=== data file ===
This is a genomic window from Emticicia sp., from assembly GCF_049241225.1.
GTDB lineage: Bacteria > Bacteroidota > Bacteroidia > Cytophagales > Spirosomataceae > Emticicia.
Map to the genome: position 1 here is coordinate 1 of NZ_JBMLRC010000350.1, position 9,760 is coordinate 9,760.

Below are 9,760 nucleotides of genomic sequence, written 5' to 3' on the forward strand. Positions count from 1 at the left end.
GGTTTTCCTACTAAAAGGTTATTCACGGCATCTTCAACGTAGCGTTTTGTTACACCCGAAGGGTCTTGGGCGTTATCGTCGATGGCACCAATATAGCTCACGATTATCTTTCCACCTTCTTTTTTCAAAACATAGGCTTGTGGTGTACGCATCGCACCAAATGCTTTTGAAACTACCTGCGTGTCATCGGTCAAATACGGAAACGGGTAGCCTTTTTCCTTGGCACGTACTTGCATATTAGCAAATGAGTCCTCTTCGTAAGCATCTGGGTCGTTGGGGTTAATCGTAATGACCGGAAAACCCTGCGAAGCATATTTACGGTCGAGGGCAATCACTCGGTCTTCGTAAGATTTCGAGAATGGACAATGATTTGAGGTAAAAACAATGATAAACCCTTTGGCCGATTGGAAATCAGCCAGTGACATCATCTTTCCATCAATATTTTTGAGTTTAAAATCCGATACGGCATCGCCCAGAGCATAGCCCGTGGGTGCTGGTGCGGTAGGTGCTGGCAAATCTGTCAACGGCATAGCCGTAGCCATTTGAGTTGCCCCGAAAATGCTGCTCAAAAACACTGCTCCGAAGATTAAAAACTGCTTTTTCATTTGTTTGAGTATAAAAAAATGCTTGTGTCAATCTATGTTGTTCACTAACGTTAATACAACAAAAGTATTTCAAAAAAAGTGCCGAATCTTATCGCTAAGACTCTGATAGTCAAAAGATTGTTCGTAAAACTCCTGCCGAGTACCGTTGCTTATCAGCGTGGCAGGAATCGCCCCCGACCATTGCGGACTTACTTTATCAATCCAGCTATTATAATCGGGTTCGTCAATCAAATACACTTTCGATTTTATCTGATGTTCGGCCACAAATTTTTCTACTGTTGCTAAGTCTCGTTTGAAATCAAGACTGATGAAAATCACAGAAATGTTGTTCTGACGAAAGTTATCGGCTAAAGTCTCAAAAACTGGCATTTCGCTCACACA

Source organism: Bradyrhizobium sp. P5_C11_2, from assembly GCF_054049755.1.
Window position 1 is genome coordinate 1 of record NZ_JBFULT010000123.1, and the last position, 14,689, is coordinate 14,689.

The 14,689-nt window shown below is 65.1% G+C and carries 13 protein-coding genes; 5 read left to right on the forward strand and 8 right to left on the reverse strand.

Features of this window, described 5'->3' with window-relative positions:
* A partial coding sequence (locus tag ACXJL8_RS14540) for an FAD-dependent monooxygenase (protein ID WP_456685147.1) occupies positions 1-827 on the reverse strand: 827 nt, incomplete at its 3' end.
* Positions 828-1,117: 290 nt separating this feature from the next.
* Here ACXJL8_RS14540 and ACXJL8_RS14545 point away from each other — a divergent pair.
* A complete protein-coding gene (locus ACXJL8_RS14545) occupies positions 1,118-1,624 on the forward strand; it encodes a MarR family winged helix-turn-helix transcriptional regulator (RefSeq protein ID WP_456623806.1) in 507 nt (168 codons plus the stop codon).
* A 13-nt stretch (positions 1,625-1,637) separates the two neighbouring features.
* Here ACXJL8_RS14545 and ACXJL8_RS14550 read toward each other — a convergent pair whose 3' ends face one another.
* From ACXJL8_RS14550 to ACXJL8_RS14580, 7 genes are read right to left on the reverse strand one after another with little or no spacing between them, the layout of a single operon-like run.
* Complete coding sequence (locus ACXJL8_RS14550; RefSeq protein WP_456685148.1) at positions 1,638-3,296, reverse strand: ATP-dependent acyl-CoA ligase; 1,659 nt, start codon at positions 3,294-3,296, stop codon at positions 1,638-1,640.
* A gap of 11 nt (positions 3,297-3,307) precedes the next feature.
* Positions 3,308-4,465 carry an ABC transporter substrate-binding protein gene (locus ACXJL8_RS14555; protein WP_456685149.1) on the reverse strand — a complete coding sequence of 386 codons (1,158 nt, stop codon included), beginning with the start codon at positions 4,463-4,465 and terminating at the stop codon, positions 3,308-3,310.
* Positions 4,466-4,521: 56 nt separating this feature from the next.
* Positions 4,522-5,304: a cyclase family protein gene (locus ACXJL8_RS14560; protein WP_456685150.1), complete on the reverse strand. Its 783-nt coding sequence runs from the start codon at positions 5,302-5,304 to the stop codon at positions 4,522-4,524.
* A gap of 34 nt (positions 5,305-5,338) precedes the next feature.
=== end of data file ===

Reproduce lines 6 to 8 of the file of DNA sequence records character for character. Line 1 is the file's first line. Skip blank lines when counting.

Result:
Source organism: Bradyrhizobium sp. P5_C11_2, from assembly GCF_054049755.1.
Window position 1 is genome coordinate 1 of record NZ_JBFULT010000123.1, and the last position, 14,689, is coordinate 14,689.

The 14,689-nt window shown below is 65.1% G+C and carries 13 protein-coding genes; 5 read left to right on the forward strand and 8 right to left on the reverse strand.